Steve Sailer hints at what I think is the correct answer. Hitler and eugenics didn't become widely discussed until several decades later, the 70's. Eugenics is despised because of its relationship with Jim Crow, I think, and its relationship to the Holocaust is just an incidental footnote used to further disparage it.

Gian writes:

bawld is right. Believers in eugenics necessarily have a judgment about superiority and inferiority and
'life not worth living'.

Even voluntary eugenics is problematic. By what criteria a IQ of 105 to be preferred to IQ of 95?.
What gives one a justification for choosing IQ as a criterion?.

One one is living in a society, one's actions MUST be oriented to the Common Good. There exists no right for private juggling with the gene pool. The gene pool belongs to the People as a whole.

stephen writes:

Were the early 20th century commies eugenicists? I have always assumed that they were not, else the term would never have become so pejorative.

stephen writes:

It seems to me what Malthus got wrong (oh brother not another one of these..) is that wealth per capita is only a function (primarily a function of?) of population. None the less, the partial derivative with respect to population is still negative. So, yeah, whatever

Robinson writes:
None the less, the partial derivative with respect to population is still negative. So, yeah, whatever

Evidence? See Julian Simon.

stephen writes:

Robinson

Maybe its the 2nd partial, or the 3rd...certainly the nth. My evidence? There is a finite amount of energy and matter in the universe.

jb writes:

David C - your argument is too simplistic:

If the Malthusians are followed and ultimately turn out to be wrong, several million people will be prevented from bearing children unnecessarily. If your beliefs are followed and ultimately turn out to be wrong, several million people will unnecessarily starve to death.

Because those millions of unborn children are not bricks, they are thinking human beings. Many will contribute to the public good. At least some of them will produce new ideas, inventions, etc.

Venture Capitalists place a lot of bets, knowing that most of them will fail, because they also know that some of the bets will pay off spectacularly. Yes, that ends up wasting more money than being able to pick only the winners, but none of us are smart enough to know in advance who is going to be a positive contributor and who isn't.

Andrew writes:

Stephen --

Perhaps you need to read this post regarding resources.

http://econlog.econlib.org/archives/2012/05/are_resources_e.html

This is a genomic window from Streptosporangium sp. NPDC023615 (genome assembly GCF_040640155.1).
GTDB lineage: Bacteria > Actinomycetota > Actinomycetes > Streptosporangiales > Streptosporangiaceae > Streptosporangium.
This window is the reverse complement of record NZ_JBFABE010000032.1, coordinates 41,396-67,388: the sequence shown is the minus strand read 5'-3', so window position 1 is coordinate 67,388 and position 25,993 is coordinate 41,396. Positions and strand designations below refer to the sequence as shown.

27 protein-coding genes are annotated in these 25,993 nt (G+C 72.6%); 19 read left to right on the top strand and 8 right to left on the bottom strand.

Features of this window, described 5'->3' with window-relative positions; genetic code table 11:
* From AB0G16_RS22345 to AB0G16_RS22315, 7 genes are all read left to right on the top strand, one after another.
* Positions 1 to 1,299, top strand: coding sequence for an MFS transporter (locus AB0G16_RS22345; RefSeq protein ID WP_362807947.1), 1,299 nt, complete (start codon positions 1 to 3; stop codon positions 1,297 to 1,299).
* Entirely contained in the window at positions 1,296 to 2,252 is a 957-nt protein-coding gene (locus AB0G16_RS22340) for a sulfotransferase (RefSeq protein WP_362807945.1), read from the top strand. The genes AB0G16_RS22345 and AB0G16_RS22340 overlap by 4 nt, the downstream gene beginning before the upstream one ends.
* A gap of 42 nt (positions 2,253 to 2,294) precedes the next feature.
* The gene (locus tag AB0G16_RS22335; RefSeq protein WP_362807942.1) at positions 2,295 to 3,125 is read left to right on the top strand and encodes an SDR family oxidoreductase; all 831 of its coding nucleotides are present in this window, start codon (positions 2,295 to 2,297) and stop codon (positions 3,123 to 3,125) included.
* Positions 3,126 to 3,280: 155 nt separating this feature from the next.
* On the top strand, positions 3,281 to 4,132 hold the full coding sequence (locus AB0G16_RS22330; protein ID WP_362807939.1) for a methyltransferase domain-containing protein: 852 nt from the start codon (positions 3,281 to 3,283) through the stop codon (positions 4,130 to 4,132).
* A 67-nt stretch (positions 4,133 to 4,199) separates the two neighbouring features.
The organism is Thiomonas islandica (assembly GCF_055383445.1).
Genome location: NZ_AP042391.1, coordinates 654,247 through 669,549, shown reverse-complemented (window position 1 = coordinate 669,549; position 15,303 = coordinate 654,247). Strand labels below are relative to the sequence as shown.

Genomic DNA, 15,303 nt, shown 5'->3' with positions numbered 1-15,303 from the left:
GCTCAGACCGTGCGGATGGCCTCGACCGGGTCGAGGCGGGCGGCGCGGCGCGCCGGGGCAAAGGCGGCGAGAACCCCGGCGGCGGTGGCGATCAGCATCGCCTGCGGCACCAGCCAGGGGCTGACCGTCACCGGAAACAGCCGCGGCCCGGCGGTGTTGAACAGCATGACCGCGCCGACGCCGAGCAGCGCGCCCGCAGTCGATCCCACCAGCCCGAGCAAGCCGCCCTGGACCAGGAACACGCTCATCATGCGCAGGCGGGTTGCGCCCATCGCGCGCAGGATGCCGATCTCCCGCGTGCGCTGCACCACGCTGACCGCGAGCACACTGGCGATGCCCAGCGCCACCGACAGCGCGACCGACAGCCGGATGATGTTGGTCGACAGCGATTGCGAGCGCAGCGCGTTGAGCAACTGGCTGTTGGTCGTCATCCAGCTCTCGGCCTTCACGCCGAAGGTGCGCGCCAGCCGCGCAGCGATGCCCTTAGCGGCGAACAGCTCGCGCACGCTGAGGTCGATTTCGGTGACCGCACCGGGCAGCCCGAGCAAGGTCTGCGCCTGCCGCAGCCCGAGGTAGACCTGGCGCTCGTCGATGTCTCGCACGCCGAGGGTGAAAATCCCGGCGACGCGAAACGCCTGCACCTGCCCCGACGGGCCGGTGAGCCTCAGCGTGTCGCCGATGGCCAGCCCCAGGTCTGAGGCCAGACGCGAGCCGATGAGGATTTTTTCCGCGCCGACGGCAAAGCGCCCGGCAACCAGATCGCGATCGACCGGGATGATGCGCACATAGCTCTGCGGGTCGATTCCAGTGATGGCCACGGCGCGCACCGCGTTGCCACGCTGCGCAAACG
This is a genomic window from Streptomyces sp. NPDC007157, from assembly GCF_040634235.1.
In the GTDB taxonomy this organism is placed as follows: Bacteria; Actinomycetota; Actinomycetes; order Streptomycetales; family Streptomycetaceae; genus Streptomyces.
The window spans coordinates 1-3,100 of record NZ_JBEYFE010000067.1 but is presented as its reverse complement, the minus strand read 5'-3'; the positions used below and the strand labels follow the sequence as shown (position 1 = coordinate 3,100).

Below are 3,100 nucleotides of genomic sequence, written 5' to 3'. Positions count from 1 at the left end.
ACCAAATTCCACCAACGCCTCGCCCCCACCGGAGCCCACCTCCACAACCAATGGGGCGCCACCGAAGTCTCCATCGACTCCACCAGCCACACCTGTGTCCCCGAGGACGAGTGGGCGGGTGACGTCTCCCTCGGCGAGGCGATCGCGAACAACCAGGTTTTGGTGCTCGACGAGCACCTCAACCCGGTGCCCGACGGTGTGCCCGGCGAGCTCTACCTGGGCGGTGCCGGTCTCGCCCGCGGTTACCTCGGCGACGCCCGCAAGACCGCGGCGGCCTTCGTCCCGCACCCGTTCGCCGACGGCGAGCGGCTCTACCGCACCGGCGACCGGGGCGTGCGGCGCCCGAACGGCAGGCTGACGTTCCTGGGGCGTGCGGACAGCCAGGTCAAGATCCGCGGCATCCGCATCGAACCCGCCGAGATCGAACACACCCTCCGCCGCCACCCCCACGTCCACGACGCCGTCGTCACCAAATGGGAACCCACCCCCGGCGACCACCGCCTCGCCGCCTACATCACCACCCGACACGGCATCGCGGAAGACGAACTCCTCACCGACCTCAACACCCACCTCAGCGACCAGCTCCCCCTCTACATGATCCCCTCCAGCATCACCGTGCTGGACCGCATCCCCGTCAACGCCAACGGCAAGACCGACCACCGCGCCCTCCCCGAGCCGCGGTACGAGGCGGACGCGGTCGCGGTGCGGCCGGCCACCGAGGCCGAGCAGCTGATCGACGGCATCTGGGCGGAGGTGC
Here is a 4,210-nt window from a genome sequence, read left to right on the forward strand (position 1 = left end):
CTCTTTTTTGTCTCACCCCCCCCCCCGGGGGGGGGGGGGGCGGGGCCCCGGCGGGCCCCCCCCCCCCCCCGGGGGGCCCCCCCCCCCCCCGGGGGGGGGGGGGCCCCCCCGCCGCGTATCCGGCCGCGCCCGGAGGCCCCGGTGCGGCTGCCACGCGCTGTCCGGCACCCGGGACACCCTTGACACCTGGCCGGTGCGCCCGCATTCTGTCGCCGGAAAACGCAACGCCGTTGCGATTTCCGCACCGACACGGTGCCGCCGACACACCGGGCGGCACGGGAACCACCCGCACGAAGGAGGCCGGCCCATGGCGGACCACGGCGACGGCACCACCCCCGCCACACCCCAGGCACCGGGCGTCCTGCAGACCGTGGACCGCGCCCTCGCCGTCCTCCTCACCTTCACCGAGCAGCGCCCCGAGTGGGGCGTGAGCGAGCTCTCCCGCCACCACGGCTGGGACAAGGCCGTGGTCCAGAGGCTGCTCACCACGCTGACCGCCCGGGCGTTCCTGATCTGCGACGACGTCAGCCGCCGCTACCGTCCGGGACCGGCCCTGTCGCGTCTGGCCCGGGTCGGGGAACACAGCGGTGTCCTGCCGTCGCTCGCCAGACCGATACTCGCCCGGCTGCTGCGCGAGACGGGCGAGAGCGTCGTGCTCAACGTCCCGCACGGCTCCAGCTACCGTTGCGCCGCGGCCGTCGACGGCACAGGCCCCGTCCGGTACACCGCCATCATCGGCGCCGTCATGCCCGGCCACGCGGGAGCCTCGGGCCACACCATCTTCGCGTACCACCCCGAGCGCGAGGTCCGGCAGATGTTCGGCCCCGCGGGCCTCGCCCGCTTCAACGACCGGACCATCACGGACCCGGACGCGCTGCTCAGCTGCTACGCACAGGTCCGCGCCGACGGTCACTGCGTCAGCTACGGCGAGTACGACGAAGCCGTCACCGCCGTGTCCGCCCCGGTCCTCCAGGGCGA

Collin writes:

In discussing eugenics it is a very much of a reality that most philosophers in the first half of the twentieth century had a variety of eugenics views. Even Mises wrote about the working class males after so many children should control their urges. (I assumed this so they could have their wages more easily cut in depressions.) In the US there was a lot Protestants who disliked the number of babies the Catholics were having. That said I do have a simple question.
In the last 30+ years, the biggest economic miracle has been China. As part of the growth, the Chinese government would say their mild eugenics policy, (they would call a different name...1 Child) has help contribute to this growth. How do you respond? Also has there been a nation (outside of petrodollars) in the last forty years, that has had significant economic growth without a drop in the birth rate?

Slim934 writes:

stephen

"My evidence? There is a finite amount of energy and matter in the universe."

.....which is irrelevant to the discussion. Energy and resources are irrelevant concepts unless you can actually use them. This requires knowledge, which grows to higher levels and faster rates when there are more human beings. There was certainly much more coal, oil, natural gas 100,000 years ago. But so what? Grok didn't know how to use them except in the most inefficient of ways (by just burning them as fire and using them as a radiant heat source).

stephen writes:

Andrew, Slim934 (thanks for the rebuttals..)

Perhaps we are too far afield which is my fault, but...

I made an argument about the partial derivative of living standards with respect to population. That living standards are dependant on technology is understood and orthogonal.

BTW, not only is there a finite amount of stuff, there is also a finite amount of things we can do with that stuff

http://www.overcomingbias.com/2009/09/limits-to-growth.html

hence....

Tim M writes:

Under a socialist system each additional person is a liability, so from more socialistic to less - the Nazi's killed millions, the Chinese government's one child policy, and our Progressive/Liberals small families and government supplied free contraceptives. In contrast, a free market capitalist system considers each additional person a resource.

Yancey Ward writes:

Show me a Malthusian who thinks he should not be allowed to reproduce.

It is currently unknown if the universe is finite. It might also be possible to create "basement universes." We don't know yet.

Even if the universe is finite and unique, judging by the decline in birth rates we have the ability to adjust to perceived finiteness.

Glen Smith writes:

My understanding is that Malthusianism is more of a framework while Eugenics is more an application based on a framework. While Eugenics may fall out of a Malthusian framework, I don't think Eugenics only falls out of a Malthusian framework nor is it the only system that could be used to implement that conclusions of Malthusianism. Even if I follow a more Whiggish framework, I could see coming to a Eugenics conclusion because people still must live through the discovery process and/or may believe that certain combinations make for a more efficient/effective discovery process.